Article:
County, cities meet on SPLOST issues
Published 1:08 pm Wednesday, March 20, 2019
By Ken Gustafson
AMERICUS — The Sumter County Board of Commissioners (BOC), along with representatives from the cities of Americus, DeSoto, Plains, Andersonville, and Leslie, met for a special called meeting on Monday at the Sumter County Courthouse to discuss the distribution of Special Local Option Sales Tax (SPLOST) funding for the county and for each municipality
This meeting was a follow-up from the previous SPLOST meeting in February. At that meeting, County Financial Director Janice Jarvis said that the anticipated total SPLOST revenue would be approximately $21.5 million to be distributed to the county and to each municipality for their various SPLOST projects.
There were two proposals discussed at the meeting as to how the SPLOST money would be distributed. The BOC came up with two proposals: a “green” and a “gold” proposal. Each proposal was highlighted in green and gold on a sheet of paper.
Each proposal showed in detail how much SPLOST money would be allocated to the county and how much SPLOST money each municipality would receive. The green proposal showed that Sumter County’s SPLOST funds would decrease by $528,900 while the funds for the municipalities would increase. Under the green proposal, the county would still have $11,296,100 (52.54 percent) and the city of Americus would have $9,021,400 (41.96 percent). However, the SPLOST funds for Americus would not increase. Under the green proposal, SPLOST money for Plains would increase by $167,700 and they would be allocated $430,000. The city of Leslie’s SPLOST funds would increase by $204,250. That municipality would get $322,500 (1.5 percent).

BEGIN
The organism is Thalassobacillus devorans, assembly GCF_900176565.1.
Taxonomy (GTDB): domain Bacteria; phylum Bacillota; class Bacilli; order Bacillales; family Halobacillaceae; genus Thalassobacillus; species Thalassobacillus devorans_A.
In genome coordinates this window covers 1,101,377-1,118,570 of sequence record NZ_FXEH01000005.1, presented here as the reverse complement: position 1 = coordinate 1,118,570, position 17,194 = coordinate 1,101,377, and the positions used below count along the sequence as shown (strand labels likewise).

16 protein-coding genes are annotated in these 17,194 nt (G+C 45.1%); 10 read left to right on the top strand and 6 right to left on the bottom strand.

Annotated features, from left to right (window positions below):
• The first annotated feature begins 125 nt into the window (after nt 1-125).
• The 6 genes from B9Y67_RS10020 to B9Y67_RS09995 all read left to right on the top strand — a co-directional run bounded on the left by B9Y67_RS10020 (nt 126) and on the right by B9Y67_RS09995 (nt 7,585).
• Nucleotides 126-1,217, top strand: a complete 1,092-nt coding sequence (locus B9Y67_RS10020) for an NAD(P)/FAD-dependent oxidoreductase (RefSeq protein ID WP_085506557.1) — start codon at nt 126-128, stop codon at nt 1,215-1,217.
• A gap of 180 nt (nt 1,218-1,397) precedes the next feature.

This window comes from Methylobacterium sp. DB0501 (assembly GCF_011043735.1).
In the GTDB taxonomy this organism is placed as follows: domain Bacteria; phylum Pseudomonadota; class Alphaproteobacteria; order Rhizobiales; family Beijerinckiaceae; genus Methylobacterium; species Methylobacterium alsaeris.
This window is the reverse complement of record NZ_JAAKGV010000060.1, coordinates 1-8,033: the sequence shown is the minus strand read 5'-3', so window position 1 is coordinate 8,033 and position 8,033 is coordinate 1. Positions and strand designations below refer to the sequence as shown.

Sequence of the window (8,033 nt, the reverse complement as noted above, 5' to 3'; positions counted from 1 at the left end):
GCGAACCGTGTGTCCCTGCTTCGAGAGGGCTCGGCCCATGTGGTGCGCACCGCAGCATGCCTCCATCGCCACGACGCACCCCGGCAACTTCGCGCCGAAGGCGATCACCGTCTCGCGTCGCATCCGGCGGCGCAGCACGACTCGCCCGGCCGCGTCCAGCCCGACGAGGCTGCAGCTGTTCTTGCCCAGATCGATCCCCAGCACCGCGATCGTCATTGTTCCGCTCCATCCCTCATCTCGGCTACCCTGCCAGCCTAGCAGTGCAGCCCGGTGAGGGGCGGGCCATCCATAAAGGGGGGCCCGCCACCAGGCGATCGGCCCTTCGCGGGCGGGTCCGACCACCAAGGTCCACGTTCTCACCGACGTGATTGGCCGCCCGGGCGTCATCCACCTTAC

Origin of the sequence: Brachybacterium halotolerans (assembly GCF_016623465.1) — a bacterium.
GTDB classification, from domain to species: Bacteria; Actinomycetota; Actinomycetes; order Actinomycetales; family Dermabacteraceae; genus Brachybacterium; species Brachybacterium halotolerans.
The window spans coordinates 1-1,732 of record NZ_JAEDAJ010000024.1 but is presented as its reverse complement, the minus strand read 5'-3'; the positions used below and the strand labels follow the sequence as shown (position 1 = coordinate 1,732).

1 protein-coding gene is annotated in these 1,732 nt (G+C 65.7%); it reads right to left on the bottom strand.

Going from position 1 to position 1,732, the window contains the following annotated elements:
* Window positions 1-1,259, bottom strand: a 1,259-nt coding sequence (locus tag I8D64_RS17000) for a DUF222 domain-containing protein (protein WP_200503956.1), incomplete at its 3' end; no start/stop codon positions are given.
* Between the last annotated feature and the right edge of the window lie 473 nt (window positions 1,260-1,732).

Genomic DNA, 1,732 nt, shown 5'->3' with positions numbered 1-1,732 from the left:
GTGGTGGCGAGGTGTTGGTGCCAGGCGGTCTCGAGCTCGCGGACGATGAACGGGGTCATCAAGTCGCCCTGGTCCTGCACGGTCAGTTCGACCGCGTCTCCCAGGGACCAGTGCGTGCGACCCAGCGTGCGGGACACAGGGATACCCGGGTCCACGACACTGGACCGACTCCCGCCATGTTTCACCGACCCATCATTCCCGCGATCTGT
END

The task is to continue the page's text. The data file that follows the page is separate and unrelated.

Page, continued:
Andersonville’s SPLOST funds would increase by $79,550 and they would have a total of $215,000 (1 percent) to use for SPLOST projects. DeSoto’s funding for SPLOST projects would increase by $77,400 under the green proposal. They would have a total of $215,000 (1 percent) of SPLOST money to work with.
During the last SPLOST, Sumter County was allocated $11,825,000 (55 percent) and Americus had $9,021,400 of SPLOST funds (41.96 percent). Plains had $262,300 (1.22 percent). Leslie was allocated $118,250 (0.55 percent). Andersonville received $135,450 (0.63 percent) for its SPLOST projects, and DeSoto received a total of $137,600 (0.64 percent) in SPLOST funding. The percentages listed are the percentages of the total amount of the $21.5 million for the county and its municipalities combined.
According to County Co-Administrator Rayetta Volley, the idea behind both proposals was for the county’s amount of SPLOST money to decrease, while the amount of money allocated to each municipality would increase.
Under the gold proposal, the county’s amount of SPLOST funds would decrease by $64,500. The county would have a total of $11,180,000 (52 percent) to use for SPLOST projects. The city of Americus would get an increase of $116,100 and they would have $9,137,500 (42.5 percent) to use for SPLOST projects. All of the other municipalities would get the same increase and would have the same amount of SPLOST money as outlined in the green proposal. The main difference between the two proposals is that the city of Americus would get an increase of $116,100 in SPLOST money under the gold proposal, whereas it would get no increase at all under the green proposal.
Americus Mayor Barry Blount preferred the gold proposal. “I prefer the one in yellow,” Blount said. Jarvis pointed out that the gold proposal is not much different than the green proposal. “It’s just showing Americus getting a half a percent more and us (the county) taking a half a percent less,” Jarvis said.
Blount tried to make his case that he would prefer that the BOC implement the gold proposal due to the fact that half of the population of the county lives in Americus. Jarvis pointed out to Blount that it is no burden to be the economic hub of the county. “You get great revenue off of being the economic hub,” Jarvis said. “You get greater revenue for being the economic hub than any other city here.” Jarvis continued to point out to Blount the benefits that Americus has over the other cities in the county. “It’s not just a burden that costs fire and police protection,” Jarvis said. “You have a lot of commercial establishments that pay ad valorem taxes. You have gas, water. It is an economic advantage that the other cities do not have and that the county doesn’t have.”